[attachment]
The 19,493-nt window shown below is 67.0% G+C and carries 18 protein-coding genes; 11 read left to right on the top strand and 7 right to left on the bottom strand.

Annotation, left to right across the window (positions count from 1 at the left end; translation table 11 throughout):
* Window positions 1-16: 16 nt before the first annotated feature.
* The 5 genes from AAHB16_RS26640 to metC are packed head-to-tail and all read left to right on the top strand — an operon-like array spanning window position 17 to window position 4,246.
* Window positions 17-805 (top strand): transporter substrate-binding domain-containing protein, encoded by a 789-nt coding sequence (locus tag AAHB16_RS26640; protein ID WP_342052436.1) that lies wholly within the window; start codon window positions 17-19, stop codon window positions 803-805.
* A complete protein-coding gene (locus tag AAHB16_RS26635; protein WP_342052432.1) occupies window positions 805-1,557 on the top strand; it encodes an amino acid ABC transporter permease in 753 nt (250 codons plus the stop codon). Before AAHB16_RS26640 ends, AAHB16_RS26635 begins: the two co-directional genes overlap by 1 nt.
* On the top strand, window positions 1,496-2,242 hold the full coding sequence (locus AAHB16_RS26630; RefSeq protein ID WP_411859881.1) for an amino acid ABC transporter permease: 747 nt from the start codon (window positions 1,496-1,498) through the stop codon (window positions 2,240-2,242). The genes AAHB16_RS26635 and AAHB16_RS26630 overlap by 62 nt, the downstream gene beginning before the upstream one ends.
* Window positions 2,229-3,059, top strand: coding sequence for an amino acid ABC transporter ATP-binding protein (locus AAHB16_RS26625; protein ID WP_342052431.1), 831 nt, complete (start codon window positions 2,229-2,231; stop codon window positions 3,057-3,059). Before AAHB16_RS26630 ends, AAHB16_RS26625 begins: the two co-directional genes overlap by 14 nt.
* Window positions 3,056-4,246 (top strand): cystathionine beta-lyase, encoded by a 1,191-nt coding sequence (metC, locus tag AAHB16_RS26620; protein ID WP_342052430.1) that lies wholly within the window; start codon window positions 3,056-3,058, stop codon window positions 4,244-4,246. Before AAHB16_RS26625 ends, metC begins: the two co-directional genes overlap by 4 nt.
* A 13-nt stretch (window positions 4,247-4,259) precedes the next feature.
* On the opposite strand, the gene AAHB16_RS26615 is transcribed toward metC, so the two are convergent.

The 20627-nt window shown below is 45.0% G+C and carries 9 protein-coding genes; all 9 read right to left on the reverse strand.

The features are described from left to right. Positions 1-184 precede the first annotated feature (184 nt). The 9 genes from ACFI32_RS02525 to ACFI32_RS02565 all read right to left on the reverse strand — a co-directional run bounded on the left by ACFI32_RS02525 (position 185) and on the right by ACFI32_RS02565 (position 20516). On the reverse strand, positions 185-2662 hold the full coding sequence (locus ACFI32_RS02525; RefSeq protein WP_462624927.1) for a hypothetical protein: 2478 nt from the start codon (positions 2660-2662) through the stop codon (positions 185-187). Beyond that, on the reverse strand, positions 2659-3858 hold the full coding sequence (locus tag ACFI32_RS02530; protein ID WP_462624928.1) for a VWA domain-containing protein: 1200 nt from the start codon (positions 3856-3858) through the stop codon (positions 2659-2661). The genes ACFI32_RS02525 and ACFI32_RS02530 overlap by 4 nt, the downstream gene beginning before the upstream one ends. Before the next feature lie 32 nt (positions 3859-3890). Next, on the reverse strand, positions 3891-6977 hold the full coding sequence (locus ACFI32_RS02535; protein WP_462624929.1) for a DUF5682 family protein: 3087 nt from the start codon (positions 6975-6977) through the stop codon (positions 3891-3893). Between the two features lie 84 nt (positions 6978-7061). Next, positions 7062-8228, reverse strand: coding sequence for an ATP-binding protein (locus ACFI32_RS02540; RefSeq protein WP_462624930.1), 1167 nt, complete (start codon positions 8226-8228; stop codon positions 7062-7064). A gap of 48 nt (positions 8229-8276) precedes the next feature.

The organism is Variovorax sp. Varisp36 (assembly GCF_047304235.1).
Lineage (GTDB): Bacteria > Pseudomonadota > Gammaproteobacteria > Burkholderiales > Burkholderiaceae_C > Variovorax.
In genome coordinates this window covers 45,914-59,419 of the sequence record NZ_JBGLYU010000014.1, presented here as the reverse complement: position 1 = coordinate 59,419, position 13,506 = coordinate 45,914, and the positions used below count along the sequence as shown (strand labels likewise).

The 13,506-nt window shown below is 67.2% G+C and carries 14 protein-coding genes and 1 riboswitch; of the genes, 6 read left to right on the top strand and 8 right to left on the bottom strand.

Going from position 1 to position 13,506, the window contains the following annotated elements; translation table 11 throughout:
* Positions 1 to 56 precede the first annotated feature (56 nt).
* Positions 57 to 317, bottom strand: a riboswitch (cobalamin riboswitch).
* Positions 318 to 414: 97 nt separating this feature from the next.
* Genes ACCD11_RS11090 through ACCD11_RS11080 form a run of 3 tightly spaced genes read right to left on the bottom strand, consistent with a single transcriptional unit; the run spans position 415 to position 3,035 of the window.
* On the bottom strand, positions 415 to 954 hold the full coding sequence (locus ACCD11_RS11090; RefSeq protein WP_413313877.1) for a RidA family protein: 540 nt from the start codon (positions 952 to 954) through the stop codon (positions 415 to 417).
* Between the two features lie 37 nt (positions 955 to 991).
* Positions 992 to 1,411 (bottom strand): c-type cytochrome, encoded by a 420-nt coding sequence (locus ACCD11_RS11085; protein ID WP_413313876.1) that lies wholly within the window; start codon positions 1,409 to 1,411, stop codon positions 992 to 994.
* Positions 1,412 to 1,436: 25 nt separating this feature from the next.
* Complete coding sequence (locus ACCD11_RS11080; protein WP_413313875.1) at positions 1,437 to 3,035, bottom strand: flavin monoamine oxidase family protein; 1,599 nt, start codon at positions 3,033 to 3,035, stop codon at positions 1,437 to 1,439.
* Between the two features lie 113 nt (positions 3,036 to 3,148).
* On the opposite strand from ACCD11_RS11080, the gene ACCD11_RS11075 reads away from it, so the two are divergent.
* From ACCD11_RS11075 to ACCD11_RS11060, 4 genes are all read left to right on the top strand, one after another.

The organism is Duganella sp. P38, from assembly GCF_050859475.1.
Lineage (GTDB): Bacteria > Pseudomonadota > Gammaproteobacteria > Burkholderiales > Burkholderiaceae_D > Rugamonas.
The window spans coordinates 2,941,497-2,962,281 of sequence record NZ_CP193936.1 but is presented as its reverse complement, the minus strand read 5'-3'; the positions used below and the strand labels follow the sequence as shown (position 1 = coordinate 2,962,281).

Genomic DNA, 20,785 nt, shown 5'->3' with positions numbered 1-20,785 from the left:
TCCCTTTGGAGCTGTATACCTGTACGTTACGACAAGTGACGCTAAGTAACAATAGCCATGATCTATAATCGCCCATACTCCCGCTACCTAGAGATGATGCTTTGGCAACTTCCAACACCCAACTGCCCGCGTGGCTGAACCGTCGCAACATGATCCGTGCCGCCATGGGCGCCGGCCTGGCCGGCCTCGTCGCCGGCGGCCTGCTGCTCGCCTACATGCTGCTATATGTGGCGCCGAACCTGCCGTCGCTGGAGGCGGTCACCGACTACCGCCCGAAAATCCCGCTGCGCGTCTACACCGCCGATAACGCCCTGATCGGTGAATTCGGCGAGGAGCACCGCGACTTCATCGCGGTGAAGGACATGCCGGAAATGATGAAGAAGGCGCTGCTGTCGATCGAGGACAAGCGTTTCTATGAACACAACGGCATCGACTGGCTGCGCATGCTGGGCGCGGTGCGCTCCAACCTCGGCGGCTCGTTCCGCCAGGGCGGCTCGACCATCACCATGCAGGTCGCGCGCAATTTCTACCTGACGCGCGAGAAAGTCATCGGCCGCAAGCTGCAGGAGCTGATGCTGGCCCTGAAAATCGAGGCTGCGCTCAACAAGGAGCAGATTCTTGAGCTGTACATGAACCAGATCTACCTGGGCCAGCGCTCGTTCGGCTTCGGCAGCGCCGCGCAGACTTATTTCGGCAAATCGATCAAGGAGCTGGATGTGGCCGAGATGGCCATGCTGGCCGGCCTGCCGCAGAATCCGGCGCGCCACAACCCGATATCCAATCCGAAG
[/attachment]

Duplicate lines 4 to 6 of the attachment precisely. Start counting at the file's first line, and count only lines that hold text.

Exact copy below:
* The 5 genes from AAHB16_RS26640 to metC are packed head-to-tail and all read left to right on the top strand — an operon-like array spanning window position 17 to window position 4,246.
* Window positions 17-805 (top strand): transporter substrate-binding domain-containing protein, encoded by a 789-nt coding sequence (locus tag AAHB16_RS26640; protein ID WP_342052436.1) that lies wholly within the window; start codon window positions 17-19, stop codon window positions 803-805.
* A complete protein-coding gene (locus tag AAHB16_RS26635; protein WP_342052432.1) occupies window positions 805-1,557 on the top strand; it encodes an amino acid ABC transporter permease in 753 nt (250 codons plus the stop codon). Before AAHB16_RS26640 ends, AAHB16_RS26635 begins: the two co-directional genes overlap by 1 nt.